But if the Democrats are right of center these days and making concessions for functional unity with the right/far right party why are the Republicans creating dysfunction and saying “no” to everything and creating political havoc? Because they want a lot more and think they can grab it. The GOP is obtaining a good political deal at bargain basement prices. For its part, the White House is selling out cheaply to clear the shelves of old liberal merchandize to make room for new more conservative product of its own. Since Republican antics usefully convey the public impression of “forcing” Obama to make concessions against his will, the Democrats won’t get too much blame for the even more corporate and unequal, even less generous and forgiving, America to come.

Conservatives have wanted to destroy the progressive gains of President Franklin D. Roosevelt’s Great Depression era New Deal since their inception in the 1930s, including Social Security. And the right wing backlash against the activism of the 1960s, focused on hard fought social and cultural advances as well as the abundant liberal legislation of President Lyndon B. Johnson’s Great Society — including Medicare and Medicaid — has been never ending since the 1970s.

The result is a blanket of conservatism that gradually began to cover much of the U.S., along with stagnant wages, the dwindling of the American Dream and the end of significant new government social programs for the people. Now, in the midst of a devastating economic breakdown and cutbacks in essential federal and state government services, the once center left Democratic Party is offering the to put the three crown jewels of the Roosevelt-Johnson period “on the table” to be examined by the new bipartisan Joint Selective Committee for Deficit Reduction, which is due to make decisions before the new year.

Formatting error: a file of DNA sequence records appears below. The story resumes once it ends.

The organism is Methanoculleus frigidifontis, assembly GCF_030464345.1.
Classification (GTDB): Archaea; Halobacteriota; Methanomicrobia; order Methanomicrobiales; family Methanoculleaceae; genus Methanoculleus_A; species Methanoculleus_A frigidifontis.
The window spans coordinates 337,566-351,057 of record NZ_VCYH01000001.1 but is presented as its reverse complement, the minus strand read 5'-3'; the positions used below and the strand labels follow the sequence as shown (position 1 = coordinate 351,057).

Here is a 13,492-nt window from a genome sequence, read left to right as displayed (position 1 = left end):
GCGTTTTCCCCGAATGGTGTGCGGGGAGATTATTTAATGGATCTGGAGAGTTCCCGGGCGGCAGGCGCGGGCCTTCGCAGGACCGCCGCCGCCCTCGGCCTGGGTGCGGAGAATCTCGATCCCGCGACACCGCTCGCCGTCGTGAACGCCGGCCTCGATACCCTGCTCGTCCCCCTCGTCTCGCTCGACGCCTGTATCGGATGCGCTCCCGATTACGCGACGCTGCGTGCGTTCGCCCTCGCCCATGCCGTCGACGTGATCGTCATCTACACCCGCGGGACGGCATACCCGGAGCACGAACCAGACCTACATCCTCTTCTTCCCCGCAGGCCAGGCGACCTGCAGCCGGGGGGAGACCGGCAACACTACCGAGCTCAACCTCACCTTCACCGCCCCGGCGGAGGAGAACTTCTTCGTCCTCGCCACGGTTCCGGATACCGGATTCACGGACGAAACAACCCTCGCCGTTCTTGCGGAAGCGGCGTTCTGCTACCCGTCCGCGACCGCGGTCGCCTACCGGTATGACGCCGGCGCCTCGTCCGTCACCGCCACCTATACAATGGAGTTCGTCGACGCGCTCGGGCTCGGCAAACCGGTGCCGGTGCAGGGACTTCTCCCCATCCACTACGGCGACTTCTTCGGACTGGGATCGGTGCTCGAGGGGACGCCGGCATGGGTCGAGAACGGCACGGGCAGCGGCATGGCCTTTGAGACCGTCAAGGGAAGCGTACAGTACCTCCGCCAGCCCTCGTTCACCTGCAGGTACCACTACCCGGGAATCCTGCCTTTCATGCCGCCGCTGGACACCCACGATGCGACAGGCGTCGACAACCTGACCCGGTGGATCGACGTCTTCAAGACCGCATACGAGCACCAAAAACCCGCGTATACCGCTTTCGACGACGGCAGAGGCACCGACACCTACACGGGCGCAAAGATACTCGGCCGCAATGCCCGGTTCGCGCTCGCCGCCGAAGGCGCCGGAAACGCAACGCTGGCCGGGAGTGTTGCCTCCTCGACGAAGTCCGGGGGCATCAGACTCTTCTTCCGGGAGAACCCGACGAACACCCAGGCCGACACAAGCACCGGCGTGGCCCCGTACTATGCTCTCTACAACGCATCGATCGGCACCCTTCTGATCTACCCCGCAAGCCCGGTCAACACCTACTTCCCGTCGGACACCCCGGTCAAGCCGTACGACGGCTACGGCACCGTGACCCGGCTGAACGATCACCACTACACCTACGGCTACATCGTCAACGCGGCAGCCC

One thing is certain about the 2008 election. The American people wanted change, big change from their next government. Candidate Obama promised change they could “believe in.” The people were encouraged to respond in unison by chanting “Yes we can,” entertaining hopes of fewer wars, more secure incomes, greater attention to health, education, job creation and the environment, some help for the poor, and perhaps more equality with an African American in the White House. The Democratic platform was filled with empty generalities, but the campaign remained intentionally vague about what its “change” was all about. This was the tip-off to an impending deception that became obvious after the election, when the changes they hoped for were not what Obama had in mind.

Now, following several grave concessions to conservatism before, during and after the early summer deficit fiasco with more to come, President Obama has began to indulge in populist rhetoric about jobs and infrastructure to galvanize the faithful into providing campaign dollars and innumerable volunteer hours to defeat the “evil doers” in 2012.

  • Part 2 will focus on liberal and labor misgivings about Obama’s policies and on what these forces will end up doing, among other election points.
  • Jack A. Smith is editor of the Activist Newsletter and a former editor of the Guardian (US) radical newsweekly. He may be reached at: jacdon@earthlink.net. Read other articles by Jack.